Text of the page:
Nigeria’s Gross Domestic Product (GDP) grew by 3.11% (year-on-year) in real terms in the first quarter of 2022. However, the oil sector of the Nigerian economy contracted by 26.04% (year-on-year) in Q1 2022, indicating a decrease of 23.83% points relative to the rate recorded in the corresponding quarter of 2021.
Nigeria recorded an average daily oil production of 1.49 million barrels per day (mbpd) in Q1 2022, lower than the daily average production of 1.72mbpd recorded in the same quarter of 2021 by 0.23mbpd and lower than the fourth quarter 2021 production volume of 1.50mbpd by 0.01mbpd.
Nigeria’s inflation rose to 16.82% in April 2022, following a similar uptick recorded in the previous month as a result of the increase in energy and food prices. This represents the highest rate recorded since August 2021.
What causes stagflation
Stagflation, according to oil shock theory, occurs when an economy’s productive potential is reduced due to a sudden spike in the cost of oil. The Organization of Petroleum Exporting Countries (OPEC) imposed an embargo on Western countries in October 1973. As a result, the worldwide price of oil skyrocketed, pushing up the cost of commodities and contributing to an increase in unemployment.
Producing things and delivering them to shelves got more expensive as transportation costs increased, and prices soared even as employees were laid off.
Another view holds that the combination of stagnation and inflation is the outcome of weak economic policy. Stagflation is thought to be caused by strict regulation of markets, goods, and labour in an otherwise inflationary environment. Some blame former President Richard Nixon’s policies for the 1970 recession, which some belief was a forerunner to the stagflationary period.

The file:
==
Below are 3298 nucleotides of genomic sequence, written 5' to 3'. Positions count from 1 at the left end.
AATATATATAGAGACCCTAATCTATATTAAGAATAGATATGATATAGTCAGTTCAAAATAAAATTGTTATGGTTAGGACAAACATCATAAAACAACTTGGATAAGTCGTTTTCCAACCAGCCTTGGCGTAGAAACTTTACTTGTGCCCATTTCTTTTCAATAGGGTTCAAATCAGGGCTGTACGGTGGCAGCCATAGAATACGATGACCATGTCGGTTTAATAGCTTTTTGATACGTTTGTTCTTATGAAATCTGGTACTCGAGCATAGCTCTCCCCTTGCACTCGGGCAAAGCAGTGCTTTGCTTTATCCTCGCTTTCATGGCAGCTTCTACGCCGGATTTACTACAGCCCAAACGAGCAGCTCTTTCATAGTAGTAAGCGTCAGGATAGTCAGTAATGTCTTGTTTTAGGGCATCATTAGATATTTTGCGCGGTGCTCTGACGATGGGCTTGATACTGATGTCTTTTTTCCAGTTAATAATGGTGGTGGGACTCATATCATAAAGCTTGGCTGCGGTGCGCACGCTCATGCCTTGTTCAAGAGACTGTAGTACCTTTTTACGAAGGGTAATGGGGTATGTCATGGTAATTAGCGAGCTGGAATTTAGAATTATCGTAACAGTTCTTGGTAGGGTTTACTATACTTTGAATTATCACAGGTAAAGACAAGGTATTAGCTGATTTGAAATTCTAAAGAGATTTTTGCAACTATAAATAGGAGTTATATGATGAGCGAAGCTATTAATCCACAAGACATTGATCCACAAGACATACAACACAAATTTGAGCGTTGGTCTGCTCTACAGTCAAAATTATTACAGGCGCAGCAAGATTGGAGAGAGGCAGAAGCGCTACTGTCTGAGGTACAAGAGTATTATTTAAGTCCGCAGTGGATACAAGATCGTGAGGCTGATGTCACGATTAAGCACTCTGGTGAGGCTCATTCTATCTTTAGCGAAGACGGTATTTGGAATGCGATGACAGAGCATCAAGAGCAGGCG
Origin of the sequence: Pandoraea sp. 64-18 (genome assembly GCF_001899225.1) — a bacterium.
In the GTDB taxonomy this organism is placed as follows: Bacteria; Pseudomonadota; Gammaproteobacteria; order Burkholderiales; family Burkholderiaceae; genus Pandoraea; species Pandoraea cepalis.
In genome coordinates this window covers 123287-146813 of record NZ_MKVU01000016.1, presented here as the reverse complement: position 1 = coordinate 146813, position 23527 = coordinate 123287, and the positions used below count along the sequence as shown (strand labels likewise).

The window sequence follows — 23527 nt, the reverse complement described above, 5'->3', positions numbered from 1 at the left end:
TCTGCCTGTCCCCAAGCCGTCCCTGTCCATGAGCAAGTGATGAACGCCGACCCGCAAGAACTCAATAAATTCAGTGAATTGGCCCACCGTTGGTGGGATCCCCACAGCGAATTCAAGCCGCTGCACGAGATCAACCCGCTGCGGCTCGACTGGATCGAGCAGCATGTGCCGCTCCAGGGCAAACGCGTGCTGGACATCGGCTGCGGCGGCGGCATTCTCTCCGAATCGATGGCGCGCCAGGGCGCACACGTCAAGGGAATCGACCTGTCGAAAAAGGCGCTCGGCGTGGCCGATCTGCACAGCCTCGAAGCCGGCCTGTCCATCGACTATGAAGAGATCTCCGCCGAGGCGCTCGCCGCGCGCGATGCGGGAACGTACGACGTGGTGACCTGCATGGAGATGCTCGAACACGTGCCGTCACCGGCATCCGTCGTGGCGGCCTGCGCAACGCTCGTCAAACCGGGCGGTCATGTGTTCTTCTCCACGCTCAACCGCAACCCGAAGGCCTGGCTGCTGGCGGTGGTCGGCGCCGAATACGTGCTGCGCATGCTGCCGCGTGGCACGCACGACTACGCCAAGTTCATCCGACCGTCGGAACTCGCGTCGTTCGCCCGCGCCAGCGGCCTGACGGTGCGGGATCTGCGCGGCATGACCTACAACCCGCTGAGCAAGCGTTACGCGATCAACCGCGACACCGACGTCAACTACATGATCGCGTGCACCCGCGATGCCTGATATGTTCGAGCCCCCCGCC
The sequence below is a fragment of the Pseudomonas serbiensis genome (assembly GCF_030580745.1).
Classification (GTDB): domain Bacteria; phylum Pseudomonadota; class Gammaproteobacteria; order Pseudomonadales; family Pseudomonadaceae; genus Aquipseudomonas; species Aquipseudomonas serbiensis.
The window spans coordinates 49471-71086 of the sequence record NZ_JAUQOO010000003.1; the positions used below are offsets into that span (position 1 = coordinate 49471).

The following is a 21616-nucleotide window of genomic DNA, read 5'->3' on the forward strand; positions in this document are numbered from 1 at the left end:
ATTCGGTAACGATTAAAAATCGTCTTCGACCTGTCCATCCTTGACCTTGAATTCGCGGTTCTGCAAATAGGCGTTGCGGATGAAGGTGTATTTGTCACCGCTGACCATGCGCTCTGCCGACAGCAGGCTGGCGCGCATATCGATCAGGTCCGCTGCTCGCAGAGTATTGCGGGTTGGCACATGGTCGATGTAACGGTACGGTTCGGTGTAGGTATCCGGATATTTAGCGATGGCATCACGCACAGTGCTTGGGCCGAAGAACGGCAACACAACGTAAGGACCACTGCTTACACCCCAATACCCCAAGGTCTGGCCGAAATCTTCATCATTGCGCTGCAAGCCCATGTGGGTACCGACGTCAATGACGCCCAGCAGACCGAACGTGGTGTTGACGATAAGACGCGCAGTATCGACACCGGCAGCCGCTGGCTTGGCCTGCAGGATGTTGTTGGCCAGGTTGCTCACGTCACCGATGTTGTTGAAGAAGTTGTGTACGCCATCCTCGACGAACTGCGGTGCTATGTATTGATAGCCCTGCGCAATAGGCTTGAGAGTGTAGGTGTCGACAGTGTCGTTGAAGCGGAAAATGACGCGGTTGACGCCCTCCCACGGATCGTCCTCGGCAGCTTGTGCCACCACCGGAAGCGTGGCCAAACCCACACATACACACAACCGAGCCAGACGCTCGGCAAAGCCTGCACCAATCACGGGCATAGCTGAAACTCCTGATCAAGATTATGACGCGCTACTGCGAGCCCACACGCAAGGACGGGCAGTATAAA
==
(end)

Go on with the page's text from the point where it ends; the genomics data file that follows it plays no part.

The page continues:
To keep costs from rising, Nixon imposed tariffs on imports and froze wages and prices for 90 days. Economic pandemonium resulted from the immediate economic shock of oil shortages and the quick increase of prices after the limits were loosened.
Other theories suggest that monetary variables may also contribute to stagflation. The Bretton Woods system of international finance was brought down by Nixon, who abolished the last indirect traces of the gold standard.
Since then, the US dollar and most other world currencies have been on a fiat basis, removing most practical limitations on monetary expansion and currency devaluation.
Stagflation is usually considered complex because slow economic growth may lead to an increase in unemployment but it should not result in rising prices. This is incongruent, which is why it’s bad for the economy. Increased unemployment reduces consumer purchasing power, affecting the demand-supply balance in the country.
A remedy for stagflation could be to improvement in productivity which leads to better growth without further inflation. Increased aggregate supply (AS) via supply-side measures is another way to combat stagflation.
The World Bank has recommended that all governments meet down and reach an agreement on how to deal with rising prices. Individual countries’ unilateral policy initiatives to combat domestic price inflation will not alleviate the global supply constraint. More than the government, central banks must be on the lookout for signs of stagflation. They should be prepared to ease up on their monetary tightening if necessary.